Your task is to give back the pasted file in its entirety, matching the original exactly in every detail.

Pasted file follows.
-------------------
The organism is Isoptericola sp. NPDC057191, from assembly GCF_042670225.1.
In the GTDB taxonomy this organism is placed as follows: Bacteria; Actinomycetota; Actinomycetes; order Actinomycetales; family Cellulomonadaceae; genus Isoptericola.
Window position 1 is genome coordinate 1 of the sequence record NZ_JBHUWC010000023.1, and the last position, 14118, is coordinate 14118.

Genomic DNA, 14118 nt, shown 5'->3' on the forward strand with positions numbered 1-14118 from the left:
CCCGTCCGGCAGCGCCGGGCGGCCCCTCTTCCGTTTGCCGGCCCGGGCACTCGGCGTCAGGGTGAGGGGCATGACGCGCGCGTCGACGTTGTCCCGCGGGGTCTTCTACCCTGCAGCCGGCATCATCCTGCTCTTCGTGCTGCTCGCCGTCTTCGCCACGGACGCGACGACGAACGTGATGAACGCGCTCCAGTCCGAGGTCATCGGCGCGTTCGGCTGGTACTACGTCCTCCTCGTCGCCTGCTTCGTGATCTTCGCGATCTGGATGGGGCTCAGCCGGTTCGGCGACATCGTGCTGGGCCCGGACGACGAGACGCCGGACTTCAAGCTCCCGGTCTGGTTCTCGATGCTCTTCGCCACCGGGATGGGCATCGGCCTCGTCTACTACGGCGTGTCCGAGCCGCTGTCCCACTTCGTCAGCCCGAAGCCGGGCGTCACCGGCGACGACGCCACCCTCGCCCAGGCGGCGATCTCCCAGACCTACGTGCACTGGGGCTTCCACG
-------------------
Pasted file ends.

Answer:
The organism is Isoptericola sp. NPDC057191, from assembly GCF_042670225.1.
In the GTDB taxonomy this organism is placed as follows: Bacteria; Actinomycetota; Actinomycetes; order Actinomycetales; family Cellulomonadaceae; genus Isoptericola.
Window position 1 is genome coordinate 1 of the sequence record NZ_JBHUWC010000023.1, and the last position, 14118, is coordinate 14118.

Genomic DNA, 14118 nt, shown 5'->3' on the forward strand with positions numbered 1-14118 from the left:
CCCGTCCGGCAGCGCCGGGCGGCCCCTCTTCCGTTTGCCGGCCCGGGCACTCGGCGTCAGGGTGAGGGGCATGACGCGCGCGTCGACGTTGTCCCGCGGGGTCTTCTACCCTGCAGCCGGCATCATCCTGCTCTTCGTGCTGCTCGCCGTCTTCGCCACGGACGCGACGACGAACGTGATGAACGCGCTCCAGTCCGAGGTCATCGGCGCGTTCGGCTGGTACTACGTCCTCCTCGTCGCCTGCTTCGTGATCTTCGCGATCTGGATGGGGCTCAGCCGGTTCGGCGACATCGTGCTGGGCCCGGACGACGAGACGCCGGACTTCAAGCTCCCGGTCTGGTTCTCGATGCTCTTCGCCACCGGGATGGGCATCGGCCTCGTCTACTACGGCGTGTCCGAGCCGCTGTCCCACTTCGTCAGCCCGAAGCCGGGCGTCACCGGCGACGACGCCACCCTCGCCCAGGCGGCGATCTCCCAGACCTACGTGCACTGGGGCTTCCACG